The Bachelor of Arts (BA) degree allows you to combine computer science with another discipline. You might find the BA degree of interest if you are also interested in biology, entrepreneurship, game design, graphic arts, financial engineering, foreign languages, or other disciplines.

Degree Requirements

Students must complete the Bachelor of Arts General Education Core, which is described in the General and Graduate Information Catalog, and an advising sheet available from the College of Arts and Sciences Student Academic Services office.

Students must complete the following courses (51 credits, total of 16/17 courses):

  • ICS111, ICS141, ICS211, ICS212, ICS241, ICS311, ICS314, ICS321, ICS332
  • One course in two of the following pairs:(ICS312 or ICS331), (ICS313 or ICS361), (ICS351 or ICS451), (ICS 222 and ICS355)
  • At least one ICS courses at the 400-level or above.
  • Four upper division (300-level or above) courses in some area of concentration. The area of concentration courses DO NOT have to be from the same department and they may include ICS courses as long as they meet the minimum total of 12 credit hours (Note, these courses cannot include ICS 390.)

Students wishing to enroll in ICS courses above ICS 241 must meet the prerequisite grade requirement of B (not B-) or higher in ICS 111, ICS 141, ICS 211 and ICS 241 prior to registering for the course.

The intent of the Bachelor of Arts degree is to allow computer science to be combined with another discipline. Students pursuing a B.A. in Information and Computer Science are required to submit a short proposal listing the courses they intend to take to complete for their ICS major. The proposal should explain how these courses form a coherent plan of study combining computer science with another field. Some examples of reasonable proposals are:

  • I want to work in computer games programming, which requires 3D animation, computer graphics, and software engineering skills. ICS electives: ICS 485 Video Game Design and Development, ICS 462 Artificial Intelligence for Games, ICS 481 Intro. to Computer Graphics. Area electives: ACM 315 Narrative Game Design, ACM 316 3D Character Animation, ACM 415 Computer Game Production, ICS 414 Software Engineering II.
  • I want to do machine translation of Japanese and English, which requires artificial intelligence, cognitive science, and Japanese language skills. ICS electives: ICS 461 Artificial Intelligence I, ICS 661 Artificial Intelligence II(3.0 GPA required), ICS 464 Intro. to Cognitive Science. Area electives: JPN 301 Third-Year Japanese, JPN 302 Third-Year Japanese, JPN 350 Intro. to Japanese Linguistics, JPN 425 Japanese Translation.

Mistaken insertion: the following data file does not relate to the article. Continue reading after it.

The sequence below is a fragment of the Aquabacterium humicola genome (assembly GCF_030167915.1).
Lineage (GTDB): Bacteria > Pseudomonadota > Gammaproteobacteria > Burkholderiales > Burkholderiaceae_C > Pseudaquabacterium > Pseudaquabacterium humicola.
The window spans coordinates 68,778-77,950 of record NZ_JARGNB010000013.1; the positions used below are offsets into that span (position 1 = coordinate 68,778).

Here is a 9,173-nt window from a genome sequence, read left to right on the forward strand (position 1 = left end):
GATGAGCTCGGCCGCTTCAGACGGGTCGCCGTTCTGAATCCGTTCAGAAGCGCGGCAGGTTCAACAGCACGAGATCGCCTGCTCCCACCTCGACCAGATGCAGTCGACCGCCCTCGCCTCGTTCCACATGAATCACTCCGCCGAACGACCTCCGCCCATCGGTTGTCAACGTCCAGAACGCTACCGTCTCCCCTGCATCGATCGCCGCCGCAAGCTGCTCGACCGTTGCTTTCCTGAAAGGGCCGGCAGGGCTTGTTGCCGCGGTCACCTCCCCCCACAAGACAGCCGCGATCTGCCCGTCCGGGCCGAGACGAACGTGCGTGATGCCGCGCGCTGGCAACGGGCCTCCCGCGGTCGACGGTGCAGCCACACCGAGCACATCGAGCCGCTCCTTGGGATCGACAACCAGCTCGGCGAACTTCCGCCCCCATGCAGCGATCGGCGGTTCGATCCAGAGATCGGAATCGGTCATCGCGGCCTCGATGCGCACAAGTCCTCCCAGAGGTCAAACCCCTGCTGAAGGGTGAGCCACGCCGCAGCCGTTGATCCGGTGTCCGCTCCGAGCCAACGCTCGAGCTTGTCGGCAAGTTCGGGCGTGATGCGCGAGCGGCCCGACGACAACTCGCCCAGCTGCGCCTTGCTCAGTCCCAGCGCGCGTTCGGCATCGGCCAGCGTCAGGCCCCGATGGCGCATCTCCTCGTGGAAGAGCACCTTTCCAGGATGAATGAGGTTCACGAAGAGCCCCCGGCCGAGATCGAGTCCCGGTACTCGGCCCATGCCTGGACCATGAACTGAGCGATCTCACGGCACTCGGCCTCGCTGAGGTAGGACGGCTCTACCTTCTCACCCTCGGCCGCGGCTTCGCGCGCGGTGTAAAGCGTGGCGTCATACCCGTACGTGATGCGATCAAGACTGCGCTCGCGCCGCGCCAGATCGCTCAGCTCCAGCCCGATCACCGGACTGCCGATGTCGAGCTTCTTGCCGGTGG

• I want to create web pages, which requires hypermedia, databases, and graphic design skills. ICS electives: ICS 465 Intro. to Hypermedia, ICS 665 User Interfaces & Hypermedia (3.0 GPA required), ICS 421 Database Systems. Area electives: ART 363 Design: Studio 2, ART 364 Design: Studio 3, ART 465 Design: Typography 3, ART 322 Advanced Color.
  • I want to use computers to predict the stock market, which requires statistics, databases, and business skills. ICS electives: ICS 442 Analytical Models & Methods, ICS 471 Probability, Statistics, & Queuing, ICS 421 Database Systems. Area electives: BUS 310 Statistical Analysis for Business Decisions, BUS 311 Information Systems for Global Business Environment, BUS 316 Quantitative Business & Economic Analysis, BEC 389 Applied Business Economics: Forecasting.

This course proposal must be approved by an ICS undergraduate advisor and can be modified later with written approval to account for availability of courses or changes in the student’s interests (which may require a new proposal and rationale).

Here is a diagram illustrating some possible paths through our B.A. degree program:

BA in Information and Computer Science course flowchart

Student Learning Outcomes

  1. Students can apply knowledge of computing and mathematics appropriate to the discipline.
  2. Students can analyze a problem, and identify and define the computing requirements appropriate to its solution.
  3. Students can design, implement, and evaluate a computer-based system, process, component, or program to meet desired needs.
  4. Students can function effectively on teams to accomplish a common goal.
  5. Students have an understanding of professional, ethical, legal, security and social issues and responsibilities.
  6. Students can communicate effectively with a range of audiences.
  7. Students can analyze the local and global impact of computing on individuals, organizations, and society.
  8. Students can recognize the need for and an ability to engage in continuing professional development.
  9. Students can use current techniques, skills, and tools necessary for computing practice.